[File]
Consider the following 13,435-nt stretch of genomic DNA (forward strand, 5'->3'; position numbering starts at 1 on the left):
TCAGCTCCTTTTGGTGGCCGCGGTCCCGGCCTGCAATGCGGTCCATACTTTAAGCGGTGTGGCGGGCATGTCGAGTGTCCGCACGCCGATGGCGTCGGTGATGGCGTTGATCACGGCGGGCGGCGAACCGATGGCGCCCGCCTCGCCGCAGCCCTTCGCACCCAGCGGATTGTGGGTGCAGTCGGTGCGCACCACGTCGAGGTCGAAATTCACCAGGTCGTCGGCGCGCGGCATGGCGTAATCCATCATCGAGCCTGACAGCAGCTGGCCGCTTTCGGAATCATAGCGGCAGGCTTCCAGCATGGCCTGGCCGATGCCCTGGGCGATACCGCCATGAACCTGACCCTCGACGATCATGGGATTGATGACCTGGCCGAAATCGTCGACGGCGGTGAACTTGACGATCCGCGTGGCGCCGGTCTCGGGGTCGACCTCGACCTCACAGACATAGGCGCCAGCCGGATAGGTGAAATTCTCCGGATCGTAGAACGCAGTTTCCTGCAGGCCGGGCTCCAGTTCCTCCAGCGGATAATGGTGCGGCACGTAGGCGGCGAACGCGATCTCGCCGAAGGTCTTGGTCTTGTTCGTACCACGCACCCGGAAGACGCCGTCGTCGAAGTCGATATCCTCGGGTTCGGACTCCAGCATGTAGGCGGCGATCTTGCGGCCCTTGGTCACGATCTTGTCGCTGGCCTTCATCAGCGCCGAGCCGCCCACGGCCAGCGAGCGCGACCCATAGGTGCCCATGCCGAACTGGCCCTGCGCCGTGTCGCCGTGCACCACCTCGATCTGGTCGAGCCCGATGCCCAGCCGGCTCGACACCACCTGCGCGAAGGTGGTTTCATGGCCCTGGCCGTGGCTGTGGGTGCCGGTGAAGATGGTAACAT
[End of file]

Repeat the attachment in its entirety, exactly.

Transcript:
Consider the following 13,435-nt stretch of genomic DNA (forward strand, 5'->3'; position numbering starts at 1 on the left):
TCAGCTCCTTTTGGTGGCCGCGGTCCCGGCCTGCAATGCGGTCCATACTTTAAGCGGTGTGGCGGGCATGTCGAGTGTCCGCACGCCGATGGCGTCGGTGATGGCGTTGATCACGGCGGGCGGCGAACCGATGGCGCCCGCCTCGCCGCAGCCCTTCGCACCCAGCGGATTGTGGGTGCAGTCGGTGCGCACCACGTCGAGGTCGAAATTCACCAGGTCGTCGGCGCGCGGCATGGCGTAATCCATCATCGAGCCTGACAGCAGCTGGCCGCTTTCGGAATCATAGCGGCAGGCTTCCAGCATGGCCTGGCCGATGCCCTGGGCGATACCGCCATGAACCTGACCCTCGACGATCATGGGATTGATGACCTGGCCGAAATCGTCGACGGCGGTGAACTTGACGATCCGCGTGGCGCCGGTCTCGGGGTCGACCTCGACCTCACAGACATAGGCGCCAGCCGGATAGGTGAAATTCTCCGGATCGTAGAACGCAGTTTCCTGCAGGCCGGGCTCCAGTTCCTCCAGCGGATAATGGTGCGGCACGTAGGCGGCGAACGCGATCTCGCCGAAGGTCTTGGTCTTGTTCGTACCACGCACCCGGAAGACGCCGTCGTCGAAGTCGATATCCTCGGGTTCGGACTCCAGCATGTAGGCGGCGATCTTGCGGCCCTTGGTCACGATCTTGTCGCTGGCCTTCATCAGCGCCGAGCCGCCCACGGCCAGCGAGCGCGACCCATAGGTGCCCATGCCGAACTGGCCCTGCGCCGTGTCGCCGTGCACCACCTCGATCTGGTCGAGCCCGATGCCCAGCCGGCTCGACACCACCTGCGCGAAGGTGGTTTCATGGCCCTGGCCGTGGCTGTGGGTGCCGGTGAAGATGGTAACAT